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Robert Garcia evaluates Floyd Mayweather Jr. and Manny Pacquiao

10
Sep

Robert Garcia has seen his fair share of the two fighters who have dominated the pound-for-pound best conversation for over a decade in Floyd Mayweather Jr. and Manny Pacquiao. The 39-year-old’s pupils are 0-3 against the duo – Antonio Margarito and Brandon Rios failed against Pacquiao while Marcos Maidana lost a narrow decision to Mayweather earlier this year – and can discuss both without a bias.

With only a few days until Maidana steps into the ring with Mayweather for a second time, the Oxnard trainer opened up about both fighters and the challenges that they present for a trainer.

For the rematch, Garcia says that he had Maidana spar extensively with his undefeated younger brother Mikey. However, he explains that trying to have sparring partners emulate Mayweather is a major mistake that can lead to disaster.

“There are no fighters that can emulate Floyd,” Garcia said. “Our sparring partners aren’t trying to emulate Floyd but they were fighters that are very young, fast and powerful and that’s what best to get ‘Chino’ ready.”



When asked if it is more difficult to prepare for Mayweather than Pacquiao, Garcia offered an interesting answer.

“I truly believe that Mayweather is the better fighter but Pacquiao is far more difficult to prepare for,” he said. “Pacquiao is just a different kind of fighter because of the the way he fights. He has that in-and-out movement, jumping from one side to another and throwing punches from all angles.”

But Garcia made it very clear that he believes that it is Mayweather’s ability to adjust on the fly that makes him the better pugilist inside of the squared circle.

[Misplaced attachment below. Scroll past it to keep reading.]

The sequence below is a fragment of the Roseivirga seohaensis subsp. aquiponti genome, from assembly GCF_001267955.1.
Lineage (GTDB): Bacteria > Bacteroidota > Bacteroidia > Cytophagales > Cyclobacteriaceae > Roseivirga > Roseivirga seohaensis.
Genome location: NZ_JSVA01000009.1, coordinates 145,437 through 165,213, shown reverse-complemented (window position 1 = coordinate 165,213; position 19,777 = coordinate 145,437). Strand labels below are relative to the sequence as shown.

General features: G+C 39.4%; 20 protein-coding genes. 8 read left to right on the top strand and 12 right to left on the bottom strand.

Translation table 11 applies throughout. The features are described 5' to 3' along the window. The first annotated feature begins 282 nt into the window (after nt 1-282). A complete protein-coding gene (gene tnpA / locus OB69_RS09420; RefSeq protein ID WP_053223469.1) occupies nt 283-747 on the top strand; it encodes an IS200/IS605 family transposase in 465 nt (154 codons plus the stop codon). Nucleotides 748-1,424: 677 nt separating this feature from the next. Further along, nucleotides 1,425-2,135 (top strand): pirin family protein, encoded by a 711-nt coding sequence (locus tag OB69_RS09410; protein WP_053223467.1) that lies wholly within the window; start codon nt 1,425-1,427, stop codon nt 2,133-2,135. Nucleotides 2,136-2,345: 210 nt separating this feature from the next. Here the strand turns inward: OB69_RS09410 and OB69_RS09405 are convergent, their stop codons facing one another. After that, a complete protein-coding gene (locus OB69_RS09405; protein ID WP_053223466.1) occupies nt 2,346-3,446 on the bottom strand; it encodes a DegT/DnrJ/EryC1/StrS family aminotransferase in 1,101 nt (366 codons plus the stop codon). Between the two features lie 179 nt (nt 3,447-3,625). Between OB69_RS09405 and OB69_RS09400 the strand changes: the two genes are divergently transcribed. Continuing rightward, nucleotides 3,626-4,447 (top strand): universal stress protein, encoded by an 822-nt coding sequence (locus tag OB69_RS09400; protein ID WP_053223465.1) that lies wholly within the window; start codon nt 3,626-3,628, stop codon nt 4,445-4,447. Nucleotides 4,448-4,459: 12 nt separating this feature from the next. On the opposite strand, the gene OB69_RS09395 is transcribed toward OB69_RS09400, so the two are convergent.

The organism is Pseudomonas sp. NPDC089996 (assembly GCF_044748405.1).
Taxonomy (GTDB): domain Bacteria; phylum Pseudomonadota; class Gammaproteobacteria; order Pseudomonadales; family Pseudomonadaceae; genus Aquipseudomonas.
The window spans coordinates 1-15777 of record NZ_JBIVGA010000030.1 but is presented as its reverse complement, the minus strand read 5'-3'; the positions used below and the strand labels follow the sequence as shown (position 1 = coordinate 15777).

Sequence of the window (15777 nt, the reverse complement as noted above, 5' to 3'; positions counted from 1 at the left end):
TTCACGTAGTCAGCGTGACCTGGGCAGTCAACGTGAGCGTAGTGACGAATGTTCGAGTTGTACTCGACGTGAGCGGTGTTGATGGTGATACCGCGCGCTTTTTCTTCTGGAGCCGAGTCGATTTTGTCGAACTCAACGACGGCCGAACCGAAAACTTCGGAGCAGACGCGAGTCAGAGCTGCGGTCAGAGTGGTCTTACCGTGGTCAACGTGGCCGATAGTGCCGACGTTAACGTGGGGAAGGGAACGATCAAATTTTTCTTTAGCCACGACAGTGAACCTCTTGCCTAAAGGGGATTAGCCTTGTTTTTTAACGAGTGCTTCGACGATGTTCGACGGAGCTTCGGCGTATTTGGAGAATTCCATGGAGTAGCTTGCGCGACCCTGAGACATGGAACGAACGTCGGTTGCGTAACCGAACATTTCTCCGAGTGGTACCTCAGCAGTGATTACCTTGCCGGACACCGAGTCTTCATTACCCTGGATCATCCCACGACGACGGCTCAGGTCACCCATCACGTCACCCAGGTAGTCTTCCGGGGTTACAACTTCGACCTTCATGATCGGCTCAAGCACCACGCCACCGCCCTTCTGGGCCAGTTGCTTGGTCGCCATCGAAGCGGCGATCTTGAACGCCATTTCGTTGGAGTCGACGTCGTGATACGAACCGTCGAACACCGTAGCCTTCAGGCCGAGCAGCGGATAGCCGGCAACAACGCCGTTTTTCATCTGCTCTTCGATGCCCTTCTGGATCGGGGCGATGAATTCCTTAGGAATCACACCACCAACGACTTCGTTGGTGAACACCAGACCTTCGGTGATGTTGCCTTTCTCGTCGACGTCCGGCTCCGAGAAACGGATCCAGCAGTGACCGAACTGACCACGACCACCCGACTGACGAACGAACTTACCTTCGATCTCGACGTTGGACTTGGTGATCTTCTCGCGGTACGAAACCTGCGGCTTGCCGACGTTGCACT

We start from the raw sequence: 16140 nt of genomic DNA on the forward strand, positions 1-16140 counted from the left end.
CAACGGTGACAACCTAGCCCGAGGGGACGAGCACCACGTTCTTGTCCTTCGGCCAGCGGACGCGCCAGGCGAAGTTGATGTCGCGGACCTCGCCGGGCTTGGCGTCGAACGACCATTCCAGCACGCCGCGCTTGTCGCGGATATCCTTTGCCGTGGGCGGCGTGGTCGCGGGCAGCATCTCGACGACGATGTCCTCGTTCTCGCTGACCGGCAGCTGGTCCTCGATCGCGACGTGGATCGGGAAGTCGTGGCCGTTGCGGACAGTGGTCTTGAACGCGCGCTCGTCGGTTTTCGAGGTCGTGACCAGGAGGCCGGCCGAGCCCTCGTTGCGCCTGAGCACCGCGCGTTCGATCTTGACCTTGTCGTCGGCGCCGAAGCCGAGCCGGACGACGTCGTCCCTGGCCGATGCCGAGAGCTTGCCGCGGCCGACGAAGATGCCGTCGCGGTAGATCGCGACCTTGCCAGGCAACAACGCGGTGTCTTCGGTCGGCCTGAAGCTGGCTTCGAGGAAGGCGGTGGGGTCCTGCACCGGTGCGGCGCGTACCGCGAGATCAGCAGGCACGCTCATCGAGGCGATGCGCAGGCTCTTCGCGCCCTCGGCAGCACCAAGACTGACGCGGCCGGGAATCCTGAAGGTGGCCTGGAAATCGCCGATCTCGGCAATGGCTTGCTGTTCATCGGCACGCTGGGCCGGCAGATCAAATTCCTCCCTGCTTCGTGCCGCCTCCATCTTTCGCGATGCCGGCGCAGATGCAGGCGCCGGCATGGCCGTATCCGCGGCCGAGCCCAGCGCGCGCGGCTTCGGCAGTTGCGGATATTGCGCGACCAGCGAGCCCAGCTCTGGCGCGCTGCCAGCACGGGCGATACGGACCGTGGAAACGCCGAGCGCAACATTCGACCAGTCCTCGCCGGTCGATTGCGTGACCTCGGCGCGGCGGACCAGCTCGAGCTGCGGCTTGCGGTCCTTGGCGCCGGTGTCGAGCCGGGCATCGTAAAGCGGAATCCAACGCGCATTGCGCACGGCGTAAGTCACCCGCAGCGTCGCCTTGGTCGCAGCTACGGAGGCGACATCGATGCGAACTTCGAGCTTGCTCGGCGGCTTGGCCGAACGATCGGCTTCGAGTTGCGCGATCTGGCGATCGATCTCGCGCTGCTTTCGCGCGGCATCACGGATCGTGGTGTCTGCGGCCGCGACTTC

“They both have accomplished so much (but) Mayweather has been the best fighter for the last 10 years,” Garcia continued. “Pacquiao has accomplished a lot as well but I truly believe that Mayweather is a much better fighter than Pacquiao.”

Although Garcia’s focus remains on Maidana evening the score with Mayweather, he didn’t shy away from the possibility for the Argentinean to get a crack at Manny Pacquiao with boxing’s cold war beginning to thaw out.

“(If we win), I would rather Chino face Mayweather for a third time than fight Manny Pacquiao,” Garcia said.

Maybe he is taking Mayweather’s recent retirement talk into consideration or perhaps he is looking at the fact that Mayweather granted his fighter another shot. Either way, Garcia figures that settling the score with Mayweather is something that is necessary and that the Filipino can wait. “If we go to Pacquiao, we may never be able to come back to a Mayweather fight.”

Regardless of whether Maidana wins or loses, the mere thought of a Pacquiao-Maidana fight is something the boxing world would salivate over.

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